Homicide is a major cause of pediatric mortality. National law enforcement data were analyzed to characterize and differentiate neonaticide, infanticide, filicide, and overall child homicide. Results include the following: Neonaticides often involved parents or unidentified perpetrators and occurred proportionately more in rural areas than did other types of child homicide.… Read more

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Child homicide spectrum

Abstract

Violence toward children is an acknowledged pediatric problem, but physicians may not be aware that it is a leading cause of pediatric mortality. Therefore, I used homicide data for persons younger than 18 years of age to characterize child homicide.… Read more

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Epidemiologic characteristics of primary homicides in the United States

Abstract

Homicide is one of the five leading causes of death for all persons 1-44 years of age. Over half of the homicides occurring in 1979 did not involve the perpetration of another crime. The authors have defined these as primary homicides and suggest that these deaths require the formulation of public health and social services prevention strategies.… Read more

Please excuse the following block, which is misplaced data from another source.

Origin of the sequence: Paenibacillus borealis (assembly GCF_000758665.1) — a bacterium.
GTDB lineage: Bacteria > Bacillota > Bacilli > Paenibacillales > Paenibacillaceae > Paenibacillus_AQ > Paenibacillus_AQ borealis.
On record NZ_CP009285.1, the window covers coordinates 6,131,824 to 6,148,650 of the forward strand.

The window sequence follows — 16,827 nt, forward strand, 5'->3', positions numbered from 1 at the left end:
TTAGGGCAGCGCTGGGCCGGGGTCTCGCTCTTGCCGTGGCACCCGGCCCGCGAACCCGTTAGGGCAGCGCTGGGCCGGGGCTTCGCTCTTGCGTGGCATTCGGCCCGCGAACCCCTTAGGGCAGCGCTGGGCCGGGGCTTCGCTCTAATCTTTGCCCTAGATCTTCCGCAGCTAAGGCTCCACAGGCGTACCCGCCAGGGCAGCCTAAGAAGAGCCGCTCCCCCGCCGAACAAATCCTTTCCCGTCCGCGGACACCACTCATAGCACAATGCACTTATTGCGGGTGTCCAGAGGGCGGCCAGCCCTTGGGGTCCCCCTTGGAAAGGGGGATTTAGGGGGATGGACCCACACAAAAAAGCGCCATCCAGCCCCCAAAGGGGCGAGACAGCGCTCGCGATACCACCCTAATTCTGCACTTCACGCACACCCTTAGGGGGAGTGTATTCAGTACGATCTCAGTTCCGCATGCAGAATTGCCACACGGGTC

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A comparison of primary and secondary homicides in the United States

Abstract

In 1979, over 20,000 people in the United States were victims of homicide, but public health agencies have not yet defined their role in its prevention. Role definition might begin with differentiating various forms of homicide, so the authors used data on all homicides reported by law enforcement agencies for 1976-1979 to determine whether homicides that did not occur during the perpetration of another crime (primary homicides) differ from those that occurred during the perpetration of another crime (secondary homicides).… Read more

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Underrecording of infant homicide in the United States

Abstract